Reading Hands, Flop: Part One

[FF] “Wow, thanks Nate”, Figaro the Fish offered. That really would have helped me a lot if I could remember it all.”

[DD] “Or even ten percent of it”, Deb the Duchess amended.

[FF] “So now that you have everyone on a hand range, how do you narrow down the ranges as the hand goes on?”

[NN] “Well, let’s take this one street at a time”, Nate the Natural recommended. “On the flop, remember who raised preflop as that’s the player who’s most likely to bet even if the flop didn’t help him.”

[NN] “A postflop bet from the preflop raiser is much weaker than a bet from anyone else. Some players will continuation bet almost 100% of the time when checked to in position, especially against a single opponent. Some weaker players only bet if they improved or already had a pocket pair (fit or fold). Some players bet their draws frequently, while others will prefer to take a free card. Some players will bet to ‘protect’ their good hands against possible straight and flush draws. Some players will slowplay the strongest hands. All depending on the number, style, and stack sizes of their opponents, of course.”

[NN] “Stronger players will take the board texture into account while weaker ones may not.”

[DD] “That all sounds useful in general, and I understand that you need to notice people’s tendencies over lots of hands, but how do you apply it in practice?”

[NN] “I could go on for hours as the possibilities are nearly limitless, so I’ll just give a few common examples.”

[NN] “On a dry1 flop like K♥7♣2♠, two players check to the button, who raised 2.5xBB preflop and got called by two limpers. When he bets half the pot here, it’s very likely to be a c-bet. If you put him on a preflop range of 30% like:

	AA-22
	A2s+, K9s+, Q8s+, J8s+, T8s+, 98s-54s
	A8o+, K9o+, Q9o+, J9o+, T9o-98o

then an frequent c-bettor might continue with all but his best (KK, 77, 22) and worst (T9s, T8s, 98s, 65s, 54s, T9o, and 98o) hands, leaving his range as:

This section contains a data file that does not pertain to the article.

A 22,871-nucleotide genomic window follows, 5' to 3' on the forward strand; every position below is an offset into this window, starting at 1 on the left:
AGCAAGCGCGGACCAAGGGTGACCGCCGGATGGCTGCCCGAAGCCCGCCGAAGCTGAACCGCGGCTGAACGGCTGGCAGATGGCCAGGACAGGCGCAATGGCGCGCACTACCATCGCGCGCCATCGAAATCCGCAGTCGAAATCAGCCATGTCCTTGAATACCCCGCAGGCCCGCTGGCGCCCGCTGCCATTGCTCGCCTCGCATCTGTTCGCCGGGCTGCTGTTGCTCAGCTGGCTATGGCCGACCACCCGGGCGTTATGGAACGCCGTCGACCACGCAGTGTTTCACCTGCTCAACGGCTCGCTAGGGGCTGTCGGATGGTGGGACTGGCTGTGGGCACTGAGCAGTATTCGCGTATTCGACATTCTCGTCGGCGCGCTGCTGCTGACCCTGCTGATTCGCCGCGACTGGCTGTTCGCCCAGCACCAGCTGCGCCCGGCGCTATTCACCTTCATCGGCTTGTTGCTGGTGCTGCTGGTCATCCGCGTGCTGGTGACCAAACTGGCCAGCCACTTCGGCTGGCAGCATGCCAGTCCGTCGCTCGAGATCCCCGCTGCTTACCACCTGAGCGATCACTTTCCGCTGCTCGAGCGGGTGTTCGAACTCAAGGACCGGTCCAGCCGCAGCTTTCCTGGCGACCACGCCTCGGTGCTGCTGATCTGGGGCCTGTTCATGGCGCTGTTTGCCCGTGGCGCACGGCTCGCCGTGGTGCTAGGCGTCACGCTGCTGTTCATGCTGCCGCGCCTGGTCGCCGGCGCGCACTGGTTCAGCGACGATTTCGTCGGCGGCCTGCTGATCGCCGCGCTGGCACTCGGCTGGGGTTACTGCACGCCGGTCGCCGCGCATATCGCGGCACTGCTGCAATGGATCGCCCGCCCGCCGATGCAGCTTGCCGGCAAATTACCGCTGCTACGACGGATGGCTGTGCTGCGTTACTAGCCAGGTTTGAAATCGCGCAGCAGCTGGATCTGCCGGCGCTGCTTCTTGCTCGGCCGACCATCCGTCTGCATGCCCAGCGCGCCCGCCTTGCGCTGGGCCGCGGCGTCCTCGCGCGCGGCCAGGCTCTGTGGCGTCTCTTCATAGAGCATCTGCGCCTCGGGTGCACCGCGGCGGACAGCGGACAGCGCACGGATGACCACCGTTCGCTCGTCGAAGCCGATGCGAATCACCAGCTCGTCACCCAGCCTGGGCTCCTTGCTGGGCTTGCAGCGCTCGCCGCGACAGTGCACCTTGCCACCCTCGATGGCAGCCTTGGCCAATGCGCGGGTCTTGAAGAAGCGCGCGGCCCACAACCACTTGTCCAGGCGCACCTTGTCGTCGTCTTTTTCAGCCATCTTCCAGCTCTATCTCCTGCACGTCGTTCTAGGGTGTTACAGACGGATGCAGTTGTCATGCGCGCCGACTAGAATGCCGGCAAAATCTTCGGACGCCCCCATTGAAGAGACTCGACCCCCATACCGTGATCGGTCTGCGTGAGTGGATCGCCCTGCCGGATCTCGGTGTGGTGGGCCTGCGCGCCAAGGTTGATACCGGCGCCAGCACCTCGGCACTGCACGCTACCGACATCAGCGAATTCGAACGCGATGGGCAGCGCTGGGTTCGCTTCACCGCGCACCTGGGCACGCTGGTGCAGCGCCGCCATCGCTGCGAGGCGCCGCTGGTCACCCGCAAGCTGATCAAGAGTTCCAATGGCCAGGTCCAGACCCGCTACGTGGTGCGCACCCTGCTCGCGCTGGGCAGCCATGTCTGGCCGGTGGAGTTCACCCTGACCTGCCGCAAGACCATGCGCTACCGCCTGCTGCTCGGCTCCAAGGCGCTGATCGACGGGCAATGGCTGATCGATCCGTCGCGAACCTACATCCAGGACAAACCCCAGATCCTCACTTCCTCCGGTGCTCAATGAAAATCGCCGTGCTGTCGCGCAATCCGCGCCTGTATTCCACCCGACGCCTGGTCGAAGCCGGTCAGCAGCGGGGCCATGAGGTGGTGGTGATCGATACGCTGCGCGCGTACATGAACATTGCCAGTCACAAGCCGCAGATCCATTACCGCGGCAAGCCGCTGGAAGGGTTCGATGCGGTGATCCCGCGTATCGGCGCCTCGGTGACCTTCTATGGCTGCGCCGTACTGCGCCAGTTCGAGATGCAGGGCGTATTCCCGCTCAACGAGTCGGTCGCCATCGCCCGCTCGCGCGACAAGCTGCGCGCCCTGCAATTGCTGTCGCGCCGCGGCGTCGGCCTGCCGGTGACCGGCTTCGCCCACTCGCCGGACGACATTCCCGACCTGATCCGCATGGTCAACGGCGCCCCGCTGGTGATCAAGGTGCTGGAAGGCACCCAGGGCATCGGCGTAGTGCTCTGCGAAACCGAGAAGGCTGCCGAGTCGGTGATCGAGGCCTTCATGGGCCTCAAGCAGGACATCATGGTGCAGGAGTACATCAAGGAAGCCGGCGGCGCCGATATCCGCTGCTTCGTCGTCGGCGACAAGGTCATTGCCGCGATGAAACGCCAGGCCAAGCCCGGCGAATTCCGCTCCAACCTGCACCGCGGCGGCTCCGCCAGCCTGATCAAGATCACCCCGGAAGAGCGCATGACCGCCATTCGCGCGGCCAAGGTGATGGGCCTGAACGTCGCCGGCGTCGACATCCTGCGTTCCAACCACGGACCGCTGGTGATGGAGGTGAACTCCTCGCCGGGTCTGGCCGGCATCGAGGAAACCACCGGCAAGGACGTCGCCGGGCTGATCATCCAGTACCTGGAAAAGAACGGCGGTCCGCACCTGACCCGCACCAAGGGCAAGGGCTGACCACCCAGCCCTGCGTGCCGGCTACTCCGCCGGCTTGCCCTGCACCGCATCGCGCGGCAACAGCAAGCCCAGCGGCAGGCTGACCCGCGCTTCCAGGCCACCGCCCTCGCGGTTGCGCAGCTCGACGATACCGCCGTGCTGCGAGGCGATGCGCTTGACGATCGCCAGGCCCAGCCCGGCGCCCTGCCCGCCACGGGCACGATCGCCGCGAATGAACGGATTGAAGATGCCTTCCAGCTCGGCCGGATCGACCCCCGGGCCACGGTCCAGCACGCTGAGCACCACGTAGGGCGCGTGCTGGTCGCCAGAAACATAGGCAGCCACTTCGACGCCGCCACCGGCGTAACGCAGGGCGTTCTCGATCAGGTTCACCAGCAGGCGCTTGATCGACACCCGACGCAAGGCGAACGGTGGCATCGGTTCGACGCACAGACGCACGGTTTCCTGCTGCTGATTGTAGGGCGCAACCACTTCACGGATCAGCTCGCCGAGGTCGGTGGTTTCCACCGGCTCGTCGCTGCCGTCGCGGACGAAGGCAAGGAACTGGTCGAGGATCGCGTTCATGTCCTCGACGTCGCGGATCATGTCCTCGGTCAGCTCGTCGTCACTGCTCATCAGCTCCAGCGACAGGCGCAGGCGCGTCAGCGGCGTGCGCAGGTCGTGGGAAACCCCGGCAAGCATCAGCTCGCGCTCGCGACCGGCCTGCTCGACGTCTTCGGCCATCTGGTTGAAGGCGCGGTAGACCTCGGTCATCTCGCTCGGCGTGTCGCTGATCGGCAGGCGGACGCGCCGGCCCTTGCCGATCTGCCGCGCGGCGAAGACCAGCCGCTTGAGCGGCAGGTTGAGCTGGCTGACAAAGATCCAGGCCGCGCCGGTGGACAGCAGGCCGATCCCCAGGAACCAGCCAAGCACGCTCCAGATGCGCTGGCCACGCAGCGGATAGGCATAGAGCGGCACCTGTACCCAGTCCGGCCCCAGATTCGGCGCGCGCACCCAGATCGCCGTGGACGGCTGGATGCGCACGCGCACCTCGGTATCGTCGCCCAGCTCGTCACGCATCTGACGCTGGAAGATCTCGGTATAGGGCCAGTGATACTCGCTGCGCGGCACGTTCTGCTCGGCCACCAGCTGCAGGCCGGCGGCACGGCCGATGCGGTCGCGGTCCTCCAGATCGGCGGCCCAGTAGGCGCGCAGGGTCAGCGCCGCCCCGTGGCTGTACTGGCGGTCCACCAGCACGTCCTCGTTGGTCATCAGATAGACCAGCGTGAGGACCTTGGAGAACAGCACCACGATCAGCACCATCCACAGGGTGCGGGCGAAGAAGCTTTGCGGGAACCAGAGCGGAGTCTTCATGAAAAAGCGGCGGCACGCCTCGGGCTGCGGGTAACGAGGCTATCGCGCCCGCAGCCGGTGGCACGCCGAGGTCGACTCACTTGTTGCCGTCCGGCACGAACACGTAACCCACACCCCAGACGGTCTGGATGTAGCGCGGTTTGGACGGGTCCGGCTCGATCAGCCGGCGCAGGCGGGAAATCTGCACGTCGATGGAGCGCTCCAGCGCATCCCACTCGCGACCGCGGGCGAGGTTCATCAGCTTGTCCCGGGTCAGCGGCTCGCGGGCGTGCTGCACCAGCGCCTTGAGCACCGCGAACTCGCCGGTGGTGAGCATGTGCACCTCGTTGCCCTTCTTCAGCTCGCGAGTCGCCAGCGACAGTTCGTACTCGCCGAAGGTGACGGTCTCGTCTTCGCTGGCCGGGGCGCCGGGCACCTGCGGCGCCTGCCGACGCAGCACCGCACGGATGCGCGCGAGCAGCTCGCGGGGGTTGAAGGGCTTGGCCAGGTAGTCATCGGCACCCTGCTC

AA, QQ-88, 66-33
	A2s+, K9s+, Q8s+, J8s+, 87s-76s
	A8o+, K9o+, Q9o+, J9o+

Just over half of those hands are a pair or better, so you can see why a in-position c-bet is so hard to defend even if you know this player c-bets here seven-eighths of the time!”

[NN] “On a more exciting, wet2 flop like K♥Q♥T♣, the c-bettor will be tighter, as a lot of draws will be calling, and there’s significant potential that someone checked intending to raise with a good hand. A pot-sized bet here represents top pair or better, hoping to price out the draws:

	AA-KK, 77, 22
	K9s+
	K9o+

but you’ll have to learn which players will make this bet with their own draws and which would prefer to take the free card (of course, depending on how many chips they have left behind). The above range is pretty small (just over one-sixth of his preflop range), while there are many more drawing hands. On the other hand, the sets that would be likely to slowplay on a dry board can’t afford that luxury here. Only the made straights (AJs, AJo, J9s, and J9o) might slowplay comfortably, although some players would bet without the flush redraw. Two-pair hands (KQs, KQo, KTs, KTo, QTs, QTo) could go either way.”

[NN] “An out-of-position check by the preflop raiser on this same flop doesn’t narrow down their hand much at all, as it could be strong, hoping to check-raise or slowplay; medium, not wanting to build a big pot out of position; or weak, simply checking with no strength and no desire to c-bet.”

{To be continued…}

Footnotes:

  1. A “dry” flop has at most one high card, no likely straight draws, and no flush draw. A paired board is dry if the third card isn’t close by, and the rare three-of-a-kind flop is always dry.
  2. A “wet” flop has at least two high cards or connected medium-high cards or two cards of the same suit. Straight draws or flush draws are possible.
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